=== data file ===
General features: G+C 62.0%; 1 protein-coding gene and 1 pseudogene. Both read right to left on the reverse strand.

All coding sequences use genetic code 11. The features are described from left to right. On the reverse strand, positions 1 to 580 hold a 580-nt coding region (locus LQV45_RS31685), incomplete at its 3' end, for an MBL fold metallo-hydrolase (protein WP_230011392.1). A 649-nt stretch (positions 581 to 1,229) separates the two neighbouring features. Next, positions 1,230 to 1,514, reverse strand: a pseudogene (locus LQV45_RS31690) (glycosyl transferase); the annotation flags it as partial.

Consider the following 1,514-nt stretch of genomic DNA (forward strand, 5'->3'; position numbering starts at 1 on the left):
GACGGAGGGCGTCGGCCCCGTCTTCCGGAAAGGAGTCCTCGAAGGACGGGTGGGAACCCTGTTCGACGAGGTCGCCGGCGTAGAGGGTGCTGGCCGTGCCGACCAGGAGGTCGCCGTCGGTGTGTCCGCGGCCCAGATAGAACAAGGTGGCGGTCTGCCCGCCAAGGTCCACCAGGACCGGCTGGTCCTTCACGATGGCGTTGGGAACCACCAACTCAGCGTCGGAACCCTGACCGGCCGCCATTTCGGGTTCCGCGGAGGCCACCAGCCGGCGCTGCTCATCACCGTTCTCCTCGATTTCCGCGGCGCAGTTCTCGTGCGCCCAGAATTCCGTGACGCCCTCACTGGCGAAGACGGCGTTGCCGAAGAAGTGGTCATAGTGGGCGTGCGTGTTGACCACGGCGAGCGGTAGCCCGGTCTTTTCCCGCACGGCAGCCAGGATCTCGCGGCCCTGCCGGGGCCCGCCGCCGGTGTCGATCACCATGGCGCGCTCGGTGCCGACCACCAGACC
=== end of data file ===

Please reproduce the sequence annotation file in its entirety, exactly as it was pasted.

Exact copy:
General features: G+C 62.0%; 1 protein-coding gene and 1 pseudogene. Both read right to left on the reverse strand.

All coding sequences use genetic code 11. The features are described from left to right. On the reverse strand, positions 1 to 580 hold a 580-nt coding region (locus LQV45_RS31685), incomplete at its 3' end, for an MBL fold metallo-hydrolase (protein WP_230011392.1). A 649-nt stretch (positions 581 to 1,229) separates the two neighbouring features. Next, positions 1,230 to 1,514, reverse strand: a pseudogene (locus LQV45_RS31690) (glycosyl transferase); the annotation flags it as partial.

Consider the following 1,514-nt stretch of genomic DNA (forward strand, 5'->3'; position numbering starts at 1 on the left):
GACGGAGGGCGTCGGCCCCGTCTTCCGGAAAGGAGTCCTCGAAGGACGGGTGGGAACCCTGTTCGACGAGGTCGCCGGCGTAGAGGGTGCTGGCCGTGCCGACCAGGAGGTCGCCGTCGGTGTGTCCGCGGCCCAGATAGAACAAGGTGGCGGTCTGCCCGCCAAGGTCCACCAGGACCGGCTGGTCCTTCACGATGGCGTTGGGAACCACCAACTCAGCGTCGGAACCCTGACCGGCCGCCATTTCGGGTTCCGCGGAGGCCACCAGCCGGCGCTGCTCATCACCGTTCTCCTCGATTTCCGCGGCGCAGTTCTCGTGCGCCCAGAATTCCGTGACGCCCTCACTGGCGAAGACGGCGTTGCCGAAGAAGTGGTCATAGTGGGCGTGCGTGTTGACCACGGCGAGCGGTAGCCCGGTCTTTTCCCGCACGGCAGCCAGGATCTCGCGGCCCTGCCGGGGCCCGCCGCCGGTGTCGATCACCATGGCGCGCTCGGTGCCGACCACCAGACC